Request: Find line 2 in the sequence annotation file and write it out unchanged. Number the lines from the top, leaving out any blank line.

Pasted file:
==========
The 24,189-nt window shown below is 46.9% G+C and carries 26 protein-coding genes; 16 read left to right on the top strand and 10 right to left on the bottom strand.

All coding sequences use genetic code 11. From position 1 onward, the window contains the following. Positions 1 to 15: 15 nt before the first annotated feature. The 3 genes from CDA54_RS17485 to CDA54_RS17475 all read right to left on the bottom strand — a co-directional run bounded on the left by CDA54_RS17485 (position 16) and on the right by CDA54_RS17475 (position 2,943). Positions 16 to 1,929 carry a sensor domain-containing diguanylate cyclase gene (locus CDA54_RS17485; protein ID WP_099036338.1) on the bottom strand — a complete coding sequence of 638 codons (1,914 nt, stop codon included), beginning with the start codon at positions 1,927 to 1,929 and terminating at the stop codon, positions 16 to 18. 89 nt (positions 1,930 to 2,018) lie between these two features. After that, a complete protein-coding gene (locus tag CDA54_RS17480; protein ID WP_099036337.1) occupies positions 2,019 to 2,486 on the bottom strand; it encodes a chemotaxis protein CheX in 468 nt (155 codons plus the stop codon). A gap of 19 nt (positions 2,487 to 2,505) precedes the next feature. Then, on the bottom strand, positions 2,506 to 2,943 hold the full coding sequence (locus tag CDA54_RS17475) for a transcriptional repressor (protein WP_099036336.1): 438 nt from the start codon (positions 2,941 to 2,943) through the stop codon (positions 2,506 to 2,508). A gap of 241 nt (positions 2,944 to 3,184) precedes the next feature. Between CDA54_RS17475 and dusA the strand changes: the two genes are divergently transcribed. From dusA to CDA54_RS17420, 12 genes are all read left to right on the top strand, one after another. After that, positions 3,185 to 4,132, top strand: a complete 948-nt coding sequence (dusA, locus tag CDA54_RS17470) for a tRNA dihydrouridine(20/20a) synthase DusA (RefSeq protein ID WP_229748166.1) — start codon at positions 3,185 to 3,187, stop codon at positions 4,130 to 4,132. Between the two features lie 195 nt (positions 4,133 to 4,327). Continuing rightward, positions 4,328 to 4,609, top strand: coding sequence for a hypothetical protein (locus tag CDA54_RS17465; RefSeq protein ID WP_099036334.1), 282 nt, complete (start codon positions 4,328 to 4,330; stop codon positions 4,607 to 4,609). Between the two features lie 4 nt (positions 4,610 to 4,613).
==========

All coding sequences use genetic code 11. From position 1 onward, the window contains the following. Positions 1 to 15: 15 nt before the first annotated feature. The 3 genes from CDA54_RS17485 to CDA54_RS17475 all read right to left on the bottom strand — a co-directional run bounded on the left by CDA54_RS17485 (position 16) and on the right by CDA54_RS17475 (position 2,943). Positions 16 to 1,929 carry a sensor domain-containing diguanylate cyclase gene (locus CDA54_RS17485; protein ID WP_099036338.1) on the bottom strand — a complete coding sequence of 638 codons (1,914 nt, stop codon included), beginning with the start codon at positions 1,927 to 1,929 and terminating at the stop codon, positions 16 to 18. 89 nt (positions 1,930 to 2,018) lie between these two features. After that, a complete protein-coding gene (locus tag CDA54_RS17480; protein ID WP_099036337.1) occupies positions 2,019 to 2,486 on the bottom strand; it encodes a chemotaxis protein CheX in 468 nt (155 codons plus the stop codon). A gap of 19 nt (positions 2,487 to 2,505) precedes the next feature. Then, on the bottom strand, positions 2,506 to 2,943 hold the full coding sequence (locus tag CDA54_RS17475) for a transcriptional repressor (protein WP_099036336.1): 438 nt from the start codon (positions 2,941 to 2,943) through the stop codon (positions 2,506 to 2,508). A gap of 241 nt (positions 2,944 to 3,184) precedes the next feature. Between CDA54_RS17475 and dusA the strand changes: the two genes are divergently transcribed. From dusA to CDA54_RS17420, 12 genes are all read left to right on the top strand, one after another. After that, positions 3,185 to 4,132, top strand: a complete 948-nt coding sequence (dusA, locus tag CDA54_RS17470) for a tRNA dihydrouridine(20/20a) synthase DusA (RefSeq protein ID WP_229748166.1) — start codon at positions 3,185 to 3,187, stop codon at positions 4,130 to 4,132. Between the two features lie 195 nt (positions 4,133 to 4,327). Continuing rightward, positions 4,328 to 4,609, top strand: coding sequence for a hypothetical protein (locus tag CDA54_RS17465; RefSeq protein ID WP_099036334.1), 282 nt, complete (start codon positions 4,328 to 4,330; stop codon positions 4,607 to 4,609). Between the two features lie 4 nt (positions 4,610 to 4,613).